#8. An above average coach makes average players perform better.
Again, no names here but you learn who the really good coaches are after watching so many games. You know the ones who can find a way to win even when they might not have the most talented team in a particular year. They are capable of preparing a team to play better together than they could as individuals. In fact, they teach us that playing as a team lends itself to success in the win column and in life.
#9. The most successful coaches believe in themselves first.
Fan favor comes and goes. I've seen coaches return to the Valley after having remarkable careers as a player. They were revered by thousands. But as a coach, make a wrong play call or get one too many losses, people will turn on you. Coaching a Division I basketball team isn't for the faint of heart. You'd better believe in yourself. Big time.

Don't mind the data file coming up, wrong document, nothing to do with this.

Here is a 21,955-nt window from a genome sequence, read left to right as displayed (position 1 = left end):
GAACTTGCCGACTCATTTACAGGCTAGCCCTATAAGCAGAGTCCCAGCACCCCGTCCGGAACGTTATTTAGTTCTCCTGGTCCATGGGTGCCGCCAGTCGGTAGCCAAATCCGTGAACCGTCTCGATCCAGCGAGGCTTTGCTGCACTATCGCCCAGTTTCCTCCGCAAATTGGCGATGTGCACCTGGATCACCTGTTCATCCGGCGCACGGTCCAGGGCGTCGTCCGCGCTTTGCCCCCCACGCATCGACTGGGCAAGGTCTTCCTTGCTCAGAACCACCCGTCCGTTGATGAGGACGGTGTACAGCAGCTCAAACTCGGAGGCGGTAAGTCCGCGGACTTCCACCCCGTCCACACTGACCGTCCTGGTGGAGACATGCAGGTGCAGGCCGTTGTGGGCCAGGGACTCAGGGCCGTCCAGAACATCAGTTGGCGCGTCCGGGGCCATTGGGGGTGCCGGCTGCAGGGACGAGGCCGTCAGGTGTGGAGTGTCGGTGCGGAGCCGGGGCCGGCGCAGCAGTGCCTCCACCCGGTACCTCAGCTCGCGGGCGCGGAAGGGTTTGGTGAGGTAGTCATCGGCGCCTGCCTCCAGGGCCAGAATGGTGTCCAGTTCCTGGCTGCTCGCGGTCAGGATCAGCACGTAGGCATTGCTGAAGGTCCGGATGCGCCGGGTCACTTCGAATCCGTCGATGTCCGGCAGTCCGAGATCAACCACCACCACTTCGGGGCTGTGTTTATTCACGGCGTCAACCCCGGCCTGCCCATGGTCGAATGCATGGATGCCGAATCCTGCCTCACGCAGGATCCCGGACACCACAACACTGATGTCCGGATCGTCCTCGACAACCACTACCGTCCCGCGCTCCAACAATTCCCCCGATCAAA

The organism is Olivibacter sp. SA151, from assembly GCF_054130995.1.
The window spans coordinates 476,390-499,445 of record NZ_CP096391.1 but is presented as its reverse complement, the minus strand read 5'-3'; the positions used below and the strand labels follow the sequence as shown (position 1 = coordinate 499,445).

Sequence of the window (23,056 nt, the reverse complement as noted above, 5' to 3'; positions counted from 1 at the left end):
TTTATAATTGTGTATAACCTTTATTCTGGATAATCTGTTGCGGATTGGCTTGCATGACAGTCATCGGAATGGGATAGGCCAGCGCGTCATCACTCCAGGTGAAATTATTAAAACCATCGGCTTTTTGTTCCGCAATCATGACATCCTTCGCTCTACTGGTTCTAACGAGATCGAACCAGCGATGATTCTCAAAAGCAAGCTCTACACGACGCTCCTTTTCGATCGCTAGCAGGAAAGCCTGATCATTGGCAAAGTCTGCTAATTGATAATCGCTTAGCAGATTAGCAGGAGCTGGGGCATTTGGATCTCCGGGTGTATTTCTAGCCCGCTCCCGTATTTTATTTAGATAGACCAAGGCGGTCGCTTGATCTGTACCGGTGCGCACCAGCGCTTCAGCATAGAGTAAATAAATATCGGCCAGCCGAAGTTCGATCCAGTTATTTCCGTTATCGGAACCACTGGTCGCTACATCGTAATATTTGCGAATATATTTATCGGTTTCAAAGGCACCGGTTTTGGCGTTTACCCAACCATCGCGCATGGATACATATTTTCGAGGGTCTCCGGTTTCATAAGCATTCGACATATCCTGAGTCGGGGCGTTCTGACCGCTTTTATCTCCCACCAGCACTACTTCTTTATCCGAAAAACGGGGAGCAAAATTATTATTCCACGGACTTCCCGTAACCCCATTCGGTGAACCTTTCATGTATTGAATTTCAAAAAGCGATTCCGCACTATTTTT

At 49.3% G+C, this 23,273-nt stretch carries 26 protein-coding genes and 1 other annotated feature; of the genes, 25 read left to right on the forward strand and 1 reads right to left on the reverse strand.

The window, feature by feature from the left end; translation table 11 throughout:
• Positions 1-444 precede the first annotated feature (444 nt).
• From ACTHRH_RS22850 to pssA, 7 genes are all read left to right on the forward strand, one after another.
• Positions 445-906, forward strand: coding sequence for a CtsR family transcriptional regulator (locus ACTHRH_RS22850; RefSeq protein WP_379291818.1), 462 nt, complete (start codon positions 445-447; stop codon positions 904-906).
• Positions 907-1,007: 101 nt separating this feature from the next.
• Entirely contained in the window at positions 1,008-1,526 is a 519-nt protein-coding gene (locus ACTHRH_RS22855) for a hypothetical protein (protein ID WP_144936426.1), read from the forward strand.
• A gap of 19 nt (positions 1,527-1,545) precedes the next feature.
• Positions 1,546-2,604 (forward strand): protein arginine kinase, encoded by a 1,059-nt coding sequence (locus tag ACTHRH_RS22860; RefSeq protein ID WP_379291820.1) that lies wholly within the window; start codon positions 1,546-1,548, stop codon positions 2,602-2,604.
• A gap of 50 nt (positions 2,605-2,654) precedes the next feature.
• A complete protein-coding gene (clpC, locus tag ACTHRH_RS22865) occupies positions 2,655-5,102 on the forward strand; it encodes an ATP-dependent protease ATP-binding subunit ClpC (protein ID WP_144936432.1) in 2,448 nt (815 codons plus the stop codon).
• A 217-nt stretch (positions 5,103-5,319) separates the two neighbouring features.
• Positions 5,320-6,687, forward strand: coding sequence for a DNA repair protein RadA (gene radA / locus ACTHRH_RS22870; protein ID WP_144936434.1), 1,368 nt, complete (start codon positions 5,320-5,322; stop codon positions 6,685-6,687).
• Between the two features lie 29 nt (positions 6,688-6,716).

#10. Success sure tastes sweet.
Coaches don't get where they are by luck. Along with their staff, they're some of the hardest working people I know. I lived in this world for five years and I remember all the long hours. The nights and weekends. Always being on call. Those few glorious moments when you find yourself on top of the world... the first time your team advances to March Madness; the games where you upset the big boys like North Carolina or Michigan State; winning your Conference tournament. When these victories happen, the coaches have every right to celebrate. Eventually, hard work pays off.